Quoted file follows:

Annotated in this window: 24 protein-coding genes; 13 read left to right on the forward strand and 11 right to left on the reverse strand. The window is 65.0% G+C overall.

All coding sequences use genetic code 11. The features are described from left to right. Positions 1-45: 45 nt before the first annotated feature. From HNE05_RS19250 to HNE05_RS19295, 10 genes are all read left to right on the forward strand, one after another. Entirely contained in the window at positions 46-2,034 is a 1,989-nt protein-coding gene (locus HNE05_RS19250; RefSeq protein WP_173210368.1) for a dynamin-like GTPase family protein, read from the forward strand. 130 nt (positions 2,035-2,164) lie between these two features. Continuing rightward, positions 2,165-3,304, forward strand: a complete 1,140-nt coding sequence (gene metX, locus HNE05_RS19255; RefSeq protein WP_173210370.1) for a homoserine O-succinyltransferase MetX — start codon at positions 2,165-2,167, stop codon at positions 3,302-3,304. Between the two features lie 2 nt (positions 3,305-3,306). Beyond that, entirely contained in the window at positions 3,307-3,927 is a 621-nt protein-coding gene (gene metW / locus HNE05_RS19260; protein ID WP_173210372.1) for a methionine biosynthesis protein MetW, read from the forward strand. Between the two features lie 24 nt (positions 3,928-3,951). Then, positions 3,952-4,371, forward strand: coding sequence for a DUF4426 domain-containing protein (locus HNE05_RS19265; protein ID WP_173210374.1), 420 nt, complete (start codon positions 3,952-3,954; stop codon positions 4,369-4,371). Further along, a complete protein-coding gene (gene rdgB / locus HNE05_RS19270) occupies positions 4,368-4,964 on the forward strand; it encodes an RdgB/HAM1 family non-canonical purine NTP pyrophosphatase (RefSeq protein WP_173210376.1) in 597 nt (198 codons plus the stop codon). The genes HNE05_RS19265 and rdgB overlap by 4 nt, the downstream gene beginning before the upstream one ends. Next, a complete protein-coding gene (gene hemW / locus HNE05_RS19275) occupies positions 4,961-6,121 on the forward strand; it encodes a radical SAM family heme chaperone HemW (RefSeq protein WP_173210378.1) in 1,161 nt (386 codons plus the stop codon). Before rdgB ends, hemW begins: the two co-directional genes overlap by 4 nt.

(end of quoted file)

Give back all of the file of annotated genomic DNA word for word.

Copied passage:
Annotated in this window: 24 protein-coding genes; 13 read left to right on the forward strand and 11 right to left on the reverse strand. The window is 65.0% G+C overall.

All coding sequences use genetic code 11. The features are described from left to right. Positions 1-45: 45 nt before the first annotated feature. From HNE05_RS19250 to HNE05_RS19295, 10 genes are all read left to right on the forward strand, one after another. Entirely contained in the window at positions 46-2,034 is a 1,989-nt protein-coding gene (locus HNE05_RS19250; RefSeq protein WP_173210368.1) for a dynamin-like GTPase family protein, read from the forward strand. 130 nt (positions 2,035-2,164) lie between these two features. Continuing rightward, positions 2,165-3,304, forward strand: a complete 1,140-nt coding sequence (gene metX, locus HNE05_RS19255; RefSeq protein WP_173210370.1) for a homoserine O-succinyltransferase MetX — start codon at positions 2,165-2,167, stop codon at positions 3,302-3,304. Between the two features lie 2 nt (positions 3,305-3,306). Beyond that, entirely contained in the window at positions 3,307-3,927 is a 621-nt protein-coding gene (gene metW / locus HNE05_RS19260; protein ID WP_173210372.1) for a methionine biosynthesis protein MetW, read from the forward strand. Between the two features lie 24 nt (positions 3,928-3,951). Then, positions 3,952-4,371, forward strand: coding sequence for a DUF4426 domain-containing protein (locus HNE05_RS19265; protein ID WP_173210374.1), 420 nt, complete (start codon positions 3,952-3,954; stop codon positions 4,369-4,371). Further along, a complete protein-coding gene (gene rdgB / locus HNE05_RS19270) occupies positions 4,368-4,964 on the forward strand; it encodes an RdgB/HAM1 family non-canonical purine NTP pyrophosphatase (RefSeq protein WP_173210376.1) in 597 nt (198 codons plus the stop codon). The genes HNE05_RS19265 and rdgB overlap by 4 nt, the downstream gene beginning before the upstream one ends. Next, a complete protein-coding gene (gene hemW / locus HNE05_RS19275) occupies positions 4,961-6,121 on the forward strand; it encodes a radical SAM family heme chaperone HemW (RefSeq protein WP_173210378.1) in 1,161 nt (386 codons plus the stop codon). Before rdgB ends, hemW begins: the two co-directional genes overlap by 4 nt.